Narratives about how we need to change our behaviors for the health of the planet are becoming louder, especially among Gen Z and Millennial consumers. But a wholesale shift towards living in more environmentally conscious ways can be tough. What we say doesn’t always translate into what we do. And in fact, it’s hard to make more sustainable choices unless we have access to products and services that support them.
- 70% of Gen Z and Millennials care a lot about environmental protection (about half of whom say they’re “passionate” about it)
Increasingly, consumers not only want brands to align with their personal values, but also they want brands to take a more active role in helping them more easily “do their part.” Among Gen Z and Millennials, our study found that:
- 3 in 4 say knowing a brand’s views on certain issues is important to them
- 89% agree that brands have the power to change people’s minds on issues
- 4 in 5 say brands have a moral obligation to “do good”
But these consumers are also not necessarily willing to forgo the convenience and quality they’ve come to expect in today’s personalized and connected world. Consumers are calling for more, and brands should be listening.
And Some Brands Are Listening
A quick look at the marketplace shows a growing awareness across industries and verticals of how brands have an opportunity to shake up landscapes and grow their businesses by empowering consumers to make better decisions through product and packaging innovations, messaging, and brand initiatives.
A few examples show how widespread the trend is and how varied the specific approaches are based upon where a brand focuses.
Bridging “Want” and “Will”
Brands like these are making it easier for belief and behavior to converge. That’s important because often there is a tension between the real self and the ideal self — between the good a person wants to do and the trade-offs they are actually willing to make in order to achieve that good. Brands face a tension too between authentic eco-friendly initiatives and simply “green-washing” or doing only lip-service to environmental goals. For example, it’s one thing to switch from plastic bags to cotton, but that cotton itself comes with a significant environmental footprint.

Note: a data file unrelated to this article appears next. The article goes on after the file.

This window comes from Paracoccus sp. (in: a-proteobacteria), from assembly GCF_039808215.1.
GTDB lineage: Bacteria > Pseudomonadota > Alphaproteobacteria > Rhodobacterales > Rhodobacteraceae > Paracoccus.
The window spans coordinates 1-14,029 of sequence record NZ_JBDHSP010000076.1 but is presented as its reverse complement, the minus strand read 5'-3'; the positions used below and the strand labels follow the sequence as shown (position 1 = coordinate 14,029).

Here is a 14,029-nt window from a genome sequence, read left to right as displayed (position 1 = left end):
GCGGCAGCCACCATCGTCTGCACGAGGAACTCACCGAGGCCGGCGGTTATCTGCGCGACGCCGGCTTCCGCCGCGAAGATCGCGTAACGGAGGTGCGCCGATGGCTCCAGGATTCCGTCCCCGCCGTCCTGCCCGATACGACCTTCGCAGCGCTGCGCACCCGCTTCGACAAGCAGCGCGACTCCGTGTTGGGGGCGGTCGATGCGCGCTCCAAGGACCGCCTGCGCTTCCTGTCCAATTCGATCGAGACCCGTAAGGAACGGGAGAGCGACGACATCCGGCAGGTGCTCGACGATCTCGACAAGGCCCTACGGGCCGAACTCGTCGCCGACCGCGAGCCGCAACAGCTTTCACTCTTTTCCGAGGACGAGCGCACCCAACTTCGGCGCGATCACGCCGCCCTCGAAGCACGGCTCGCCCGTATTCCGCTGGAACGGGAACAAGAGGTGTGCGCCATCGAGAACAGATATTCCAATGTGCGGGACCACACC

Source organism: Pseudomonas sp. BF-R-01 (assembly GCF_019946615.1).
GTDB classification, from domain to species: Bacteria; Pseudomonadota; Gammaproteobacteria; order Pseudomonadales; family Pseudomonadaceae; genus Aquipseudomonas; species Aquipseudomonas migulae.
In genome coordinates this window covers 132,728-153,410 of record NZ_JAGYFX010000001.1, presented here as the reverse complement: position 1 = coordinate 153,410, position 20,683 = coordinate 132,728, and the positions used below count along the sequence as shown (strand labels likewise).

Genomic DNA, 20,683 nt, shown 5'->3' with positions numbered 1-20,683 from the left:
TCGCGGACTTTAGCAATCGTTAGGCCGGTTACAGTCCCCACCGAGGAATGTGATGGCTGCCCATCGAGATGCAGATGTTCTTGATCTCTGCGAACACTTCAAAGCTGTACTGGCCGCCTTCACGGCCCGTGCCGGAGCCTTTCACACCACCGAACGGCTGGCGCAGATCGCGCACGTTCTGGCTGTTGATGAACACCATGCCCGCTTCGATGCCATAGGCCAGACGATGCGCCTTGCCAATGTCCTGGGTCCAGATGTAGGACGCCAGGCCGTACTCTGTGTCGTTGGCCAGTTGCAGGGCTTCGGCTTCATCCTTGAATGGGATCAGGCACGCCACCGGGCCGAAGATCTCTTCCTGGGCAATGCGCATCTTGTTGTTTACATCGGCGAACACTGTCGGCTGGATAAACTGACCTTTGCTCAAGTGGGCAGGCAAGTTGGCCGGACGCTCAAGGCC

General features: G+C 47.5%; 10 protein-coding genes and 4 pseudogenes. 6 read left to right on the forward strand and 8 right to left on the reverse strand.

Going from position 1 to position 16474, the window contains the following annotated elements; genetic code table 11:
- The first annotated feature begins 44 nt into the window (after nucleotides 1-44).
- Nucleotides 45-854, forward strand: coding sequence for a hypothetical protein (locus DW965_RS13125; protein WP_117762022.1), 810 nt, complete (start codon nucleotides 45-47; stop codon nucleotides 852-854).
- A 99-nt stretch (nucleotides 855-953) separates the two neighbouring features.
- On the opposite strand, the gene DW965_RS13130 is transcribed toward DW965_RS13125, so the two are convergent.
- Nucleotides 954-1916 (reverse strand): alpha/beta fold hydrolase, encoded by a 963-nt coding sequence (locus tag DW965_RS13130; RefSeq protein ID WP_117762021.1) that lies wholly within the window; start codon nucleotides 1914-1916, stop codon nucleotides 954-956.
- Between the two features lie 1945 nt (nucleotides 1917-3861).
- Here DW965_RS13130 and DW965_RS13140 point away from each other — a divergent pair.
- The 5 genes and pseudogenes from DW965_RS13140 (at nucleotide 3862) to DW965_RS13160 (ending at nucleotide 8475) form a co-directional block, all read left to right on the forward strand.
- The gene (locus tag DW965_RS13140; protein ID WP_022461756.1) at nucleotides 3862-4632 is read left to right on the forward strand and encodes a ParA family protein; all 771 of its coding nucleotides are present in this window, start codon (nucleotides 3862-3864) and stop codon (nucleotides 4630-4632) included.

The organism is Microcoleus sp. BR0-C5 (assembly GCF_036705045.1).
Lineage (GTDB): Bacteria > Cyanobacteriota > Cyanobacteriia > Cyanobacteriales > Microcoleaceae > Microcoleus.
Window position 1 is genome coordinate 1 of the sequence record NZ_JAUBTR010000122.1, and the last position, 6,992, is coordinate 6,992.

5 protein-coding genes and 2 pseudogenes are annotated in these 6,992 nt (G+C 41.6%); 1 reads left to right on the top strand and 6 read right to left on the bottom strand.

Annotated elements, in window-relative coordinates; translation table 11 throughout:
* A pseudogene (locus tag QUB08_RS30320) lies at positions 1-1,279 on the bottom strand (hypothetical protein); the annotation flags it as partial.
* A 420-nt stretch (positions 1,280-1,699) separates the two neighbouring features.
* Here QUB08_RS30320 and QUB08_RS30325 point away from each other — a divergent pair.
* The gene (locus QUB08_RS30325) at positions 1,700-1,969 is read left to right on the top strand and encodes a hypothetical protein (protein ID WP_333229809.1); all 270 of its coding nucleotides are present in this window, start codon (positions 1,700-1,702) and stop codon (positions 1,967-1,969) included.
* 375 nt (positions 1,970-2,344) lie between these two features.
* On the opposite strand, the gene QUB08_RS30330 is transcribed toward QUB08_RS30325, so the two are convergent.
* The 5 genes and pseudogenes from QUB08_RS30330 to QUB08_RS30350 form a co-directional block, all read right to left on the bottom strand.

In our work, we often hear consumers express a deep desire to do good and for brands to walk the walk (not just talk the talk) by giving them tools and options to feel like they’re making the better choice. In turn, brands need to ensure that these good intentions actually lead to good results. By doing that, they can help consumers bridge the gap between real and ideal.
It Just Makes Cents
Consumers are on the look-out for ways to buy that are more environmentally friendly. Brands can create a win for these consumers — and for themselves — by bridging competing priorities. For example, they can enable environmentally conscious choices that are just as convenient as less sustainable options. And they can do so while actually raising their topline: Not only are 88% of Gen Zers and Millennials more likely to trust a brand that aligns with their values, two in three are willing to pay a premium for that brand.
It is well worth it for brands to apply an environmental lens to all that they do and offer — in everything from product development to packaging innovation to marketing. In doing so, a brand can not only win consumer heart-share but also consumer wallet-share.
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